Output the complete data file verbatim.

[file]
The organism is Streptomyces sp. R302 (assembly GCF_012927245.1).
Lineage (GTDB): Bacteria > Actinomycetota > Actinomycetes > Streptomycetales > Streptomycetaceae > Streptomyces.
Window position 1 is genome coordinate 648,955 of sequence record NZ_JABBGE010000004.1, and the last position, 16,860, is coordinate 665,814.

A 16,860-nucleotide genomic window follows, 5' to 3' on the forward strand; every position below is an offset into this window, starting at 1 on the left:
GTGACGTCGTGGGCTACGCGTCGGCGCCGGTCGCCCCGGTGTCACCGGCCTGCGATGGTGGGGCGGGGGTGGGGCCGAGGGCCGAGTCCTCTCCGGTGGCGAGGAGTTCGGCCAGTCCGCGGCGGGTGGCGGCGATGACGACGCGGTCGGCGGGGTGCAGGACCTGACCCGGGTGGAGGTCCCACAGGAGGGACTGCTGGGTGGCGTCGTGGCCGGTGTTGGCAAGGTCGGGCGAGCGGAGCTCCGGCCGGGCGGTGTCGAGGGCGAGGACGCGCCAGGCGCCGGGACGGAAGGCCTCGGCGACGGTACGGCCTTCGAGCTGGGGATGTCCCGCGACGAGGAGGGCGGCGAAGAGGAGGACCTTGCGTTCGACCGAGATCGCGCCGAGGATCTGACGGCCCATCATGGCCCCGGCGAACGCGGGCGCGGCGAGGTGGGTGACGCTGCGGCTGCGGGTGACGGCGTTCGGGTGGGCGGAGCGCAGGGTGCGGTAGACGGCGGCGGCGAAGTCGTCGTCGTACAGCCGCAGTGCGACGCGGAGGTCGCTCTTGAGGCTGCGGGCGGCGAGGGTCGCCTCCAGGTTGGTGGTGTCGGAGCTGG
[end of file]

The organism is Streptomyces sp. R302 (assembly GCF_012927245.1).
Lineage (GTDB): Bacteria > Actinomycetota > Actinomycetes > Streptomycetales > Streptomycetaceae > Streptomyces.
Window position 1 is genome coordinate 648,955 of sequence record NZ_JABBGE010000004.1, and the last position, 16,860, is coordinate 665,814.

A 16,860-nucleotide genomic window follows, 5' to 3' on the forward strand; every position below is an offset into this window, starting at 1 on the left:
GTGACGTCGTGGGCTACGCGTCGGCGCCGGTCGCCCCGGTGTCACCGGCCTGCGATGGTGGGGCGGGGGTGGGGCCGAGGGCCGAGTCCTCTCCGGTGGCGAGGAGTTCGGCCAGTCCGCGGCGGGTGGCGGCGATGACGACGCGGTCGGCGGGGTGCAGGACCTGACCCGGGTGGAGGTCCCACAGGAGGGACTGCTGGGTGGCGTCGTGGCCGGTGTTGGCAAGGTCGGGCGAGCGGAGCTCCGGCCGGGCGGTGTCGAGGGCGAGGACGCGCCAGGCGCCGGGACGGAAGGCCTCGGCGACGGTACGGCCTTCGAGCTGGGGATGTCCCGCGACGAGGAGGGCGGCGAAGAGGAGGACCTTGCGTTCGACCGAGATCGCGCCGAGGATCTGACGGCCCATCATGGCCCCGGCGAACGCGGGCGCGGCGAGGTGGGTGACGCTGCGGCTGCGGGTGACGGCGTTCGGGTGGGCGGAGCGCAGGGTGCGGTAGACGGCGGCGGCGAAGTCGTCGTCGTACAGCCGCAGTGCGACGCGGAGGTCGCTCTTGAGGCTGCGGGCGGCGAGGGTCGCCTCCAGGTTGGTGGTGTCGGAGCTGG